by Buzz Hoerr
After a nearly 3 year process of negotiation with the Coast Guard on legal technicalities, the Harbor Beach Lighthouse Preservation Society is returning the original sweeping red and white beam of light to the lighthouse! It will return in the form of an exact replica of the original 4th order lens in every aspect, including performance that was reviewed and approved by the Coast Guard, as designed and built by Artworks Florida. There are several of these lenses currently at work in multiple locations throughout the US.
The only difference between this new replica and the original lens, currently on display at the Grice House Museum at the marina in Harbor Beach, is the thoroughly modern method of producing the prisms by using 3D printing of acrylics instead of glass. These prisms are much less expensive and time consuming to fabricate. They perform exactly as designed by Augustin Fresnel, who invented the system of varying combinations of refraction prisms to create a focused beam of light from a relatively low power light source. Fresnel’s designs were the catalyst for a system of aids to navigation that proliferated throughout the world in the mid to late 19th century, including the Great Lakes.
Fresnel lenses were determined to have a very high value by the late 20th century and were removed and conserved either in storage or on display, as the Harbor Beach lens has been at the Grice House. They were replaced by several generations of modern optics that were designed to be maintenance free and perform the function of an aid to navigation, but the charm and beauty of the “light”house was lost in the process.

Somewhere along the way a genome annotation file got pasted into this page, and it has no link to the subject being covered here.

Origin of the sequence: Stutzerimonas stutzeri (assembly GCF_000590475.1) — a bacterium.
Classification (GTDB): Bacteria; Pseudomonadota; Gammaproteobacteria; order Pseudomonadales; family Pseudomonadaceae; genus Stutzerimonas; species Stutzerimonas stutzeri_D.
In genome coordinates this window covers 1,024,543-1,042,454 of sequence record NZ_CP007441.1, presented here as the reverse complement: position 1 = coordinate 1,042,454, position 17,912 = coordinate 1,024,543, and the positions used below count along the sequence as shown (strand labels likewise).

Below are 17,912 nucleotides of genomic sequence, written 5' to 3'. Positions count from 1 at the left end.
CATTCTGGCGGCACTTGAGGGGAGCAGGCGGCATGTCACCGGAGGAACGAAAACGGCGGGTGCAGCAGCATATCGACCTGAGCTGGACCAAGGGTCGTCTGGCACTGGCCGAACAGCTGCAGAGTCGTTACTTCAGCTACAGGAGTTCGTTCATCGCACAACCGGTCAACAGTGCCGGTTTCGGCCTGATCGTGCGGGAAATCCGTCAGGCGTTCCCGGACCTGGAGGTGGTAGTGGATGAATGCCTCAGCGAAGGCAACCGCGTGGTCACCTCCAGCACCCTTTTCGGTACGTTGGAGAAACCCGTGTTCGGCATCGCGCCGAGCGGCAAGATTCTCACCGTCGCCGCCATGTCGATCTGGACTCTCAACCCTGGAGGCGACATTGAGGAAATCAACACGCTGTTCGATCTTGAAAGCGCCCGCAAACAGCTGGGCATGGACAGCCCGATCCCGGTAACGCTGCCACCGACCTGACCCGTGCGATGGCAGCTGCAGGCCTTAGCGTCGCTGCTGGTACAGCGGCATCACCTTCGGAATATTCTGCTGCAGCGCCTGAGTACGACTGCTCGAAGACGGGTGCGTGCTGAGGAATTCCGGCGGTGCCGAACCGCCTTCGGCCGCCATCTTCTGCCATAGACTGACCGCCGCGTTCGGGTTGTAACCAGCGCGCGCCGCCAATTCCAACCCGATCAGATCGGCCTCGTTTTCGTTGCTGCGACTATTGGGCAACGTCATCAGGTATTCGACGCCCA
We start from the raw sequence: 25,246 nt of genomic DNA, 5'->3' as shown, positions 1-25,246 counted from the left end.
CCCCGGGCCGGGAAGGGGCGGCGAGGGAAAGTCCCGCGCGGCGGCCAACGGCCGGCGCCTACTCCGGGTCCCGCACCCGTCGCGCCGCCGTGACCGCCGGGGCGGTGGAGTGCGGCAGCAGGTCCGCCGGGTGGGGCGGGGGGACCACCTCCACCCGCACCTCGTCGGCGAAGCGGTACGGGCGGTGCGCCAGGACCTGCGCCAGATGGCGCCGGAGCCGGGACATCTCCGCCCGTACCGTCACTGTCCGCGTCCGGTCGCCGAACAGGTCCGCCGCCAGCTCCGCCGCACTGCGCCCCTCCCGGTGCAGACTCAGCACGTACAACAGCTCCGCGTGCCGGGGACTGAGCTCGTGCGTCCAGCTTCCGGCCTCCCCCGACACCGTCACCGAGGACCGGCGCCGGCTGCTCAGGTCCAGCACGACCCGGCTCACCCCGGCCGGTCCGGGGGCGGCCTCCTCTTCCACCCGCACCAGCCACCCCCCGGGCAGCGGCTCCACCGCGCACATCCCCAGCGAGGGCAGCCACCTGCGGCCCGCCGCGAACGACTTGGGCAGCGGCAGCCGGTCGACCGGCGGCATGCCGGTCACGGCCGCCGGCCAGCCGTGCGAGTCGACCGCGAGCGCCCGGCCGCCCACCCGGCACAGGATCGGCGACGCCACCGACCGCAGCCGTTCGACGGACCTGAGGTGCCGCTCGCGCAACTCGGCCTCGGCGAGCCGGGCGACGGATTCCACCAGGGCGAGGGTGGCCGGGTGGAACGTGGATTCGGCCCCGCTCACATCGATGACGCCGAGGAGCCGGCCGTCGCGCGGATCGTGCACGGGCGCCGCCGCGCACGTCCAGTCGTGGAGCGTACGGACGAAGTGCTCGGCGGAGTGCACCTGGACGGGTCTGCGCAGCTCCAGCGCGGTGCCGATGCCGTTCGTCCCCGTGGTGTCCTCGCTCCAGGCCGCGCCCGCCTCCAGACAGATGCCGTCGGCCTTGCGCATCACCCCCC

So the Society launched a fundraising campaign to “Bring Back the Light!” and over 90 individuals and businesses chipped in with donations from $100 to $5,000 to have their names on prisms and other components. The entire cost of the new replica was raised over last summer. A new solar tower with panels and storage batteries will provide all the energy needed to power the new lens and the exterior lighting.
In order to have a proper celebration and ceremony to light the new lens, the Society’s Marketing Committee developed a 130th Birthday Celebration of the original commissioning of the lighthouse in 1885, which will take place Saturday, July 18. It will include an afternoon and evening of activities and public events, tours of the lighthouse by boat, speakers featuring Dennis Hale, the lone survivor of the 1966 sinking of the Daniel J. Morrell and a catered dinner topped off by lighting the new lens!
For more information on the 130th, booking tours on line and how to join the Society, check out the rest of this website.